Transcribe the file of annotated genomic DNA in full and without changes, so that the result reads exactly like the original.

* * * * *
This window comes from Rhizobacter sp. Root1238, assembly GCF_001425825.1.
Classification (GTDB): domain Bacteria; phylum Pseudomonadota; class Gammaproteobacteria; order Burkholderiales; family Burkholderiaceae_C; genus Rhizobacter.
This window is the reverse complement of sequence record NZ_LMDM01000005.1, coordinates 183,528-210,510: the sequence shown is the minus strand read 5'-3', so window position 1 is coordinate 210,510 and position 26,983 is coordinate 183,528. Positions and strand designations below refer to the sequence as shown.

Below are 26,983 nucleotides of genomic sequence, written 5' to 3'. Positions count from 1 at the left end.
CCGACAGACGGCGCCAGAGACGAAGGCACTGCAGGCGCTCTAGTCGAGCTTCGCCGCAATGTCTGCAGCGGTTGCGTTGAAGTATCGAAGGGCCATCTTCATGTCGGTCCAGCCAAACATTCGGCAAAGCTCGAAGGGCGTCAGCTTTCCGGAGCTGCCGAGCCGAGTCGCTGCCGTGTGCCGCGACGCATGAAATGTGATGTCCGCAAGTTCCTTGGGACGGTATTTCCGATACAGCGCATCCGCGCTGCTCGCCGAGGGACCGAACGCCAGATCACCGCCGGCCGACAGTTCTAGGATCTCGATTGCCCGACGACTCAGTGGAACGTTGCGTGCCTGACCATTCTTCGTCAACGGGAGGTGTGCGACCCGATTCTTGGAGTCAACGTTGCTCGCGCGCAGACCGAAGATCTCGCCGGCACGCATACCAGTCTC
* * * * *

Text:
This window comes from Rhizobacter sp. Root1238, assembly GCF_001425825.1.
Classification (GTDB): domain Bacteria; phylum Pseudomonadota; class Gammaproteobacteria; order Burkholderiales; family Burkholderiaceae_C; genus Rhizobacter.
This window is the reverse complement of sequence record NZ_LMDM01000005.1, coordinates 183,528-210,510: the sequence shown is the minus strand read 5'-3', so window position 1 is coordinate 210,510 and position 26,983 is coordinate 183,528. Positions and strand designations below refer to the sequence as shown.

Below are 26,983 nucleotides of genomic sequence, written 5' to 3'. Positions count from 1 at the left end.
CCGACAGACGGCGCCAGAGACGAAGGCACTGCAGGCGCTCTAGTCGAGCTTCGCCGCAATGTCTGCAGCGGTTGCGTTGAAGTATCGAAGGGCCATCTTCATGTCGGTCCAGCCAAACATTCGGCAAAGCTCGAAGGGCGTCAGCTTTCCGGAGCTGCCGAGCCGAGTCGCTGCCGTGTGCCGCGACGCATGAAATGTGATGTCCGCAAGTTCCTTGGGACGGTATTTCCGATACAGCGCATCCGCGCTGCTCGCCGAGGGACCGAACGCCAGATCACCGCCGGCCGACAGTTCTAGGATCTCGATTGCCCGACGACTCAGTGGAACGTTGCGTGCCTGACCATTCTTCGTCAACGGGAGGTGTGCGACCCGATTCTTGGAGTCAACGTTGCTCGCGCGCAGACCGAAGATCTCGCCGGCACGCATACCAGTCTC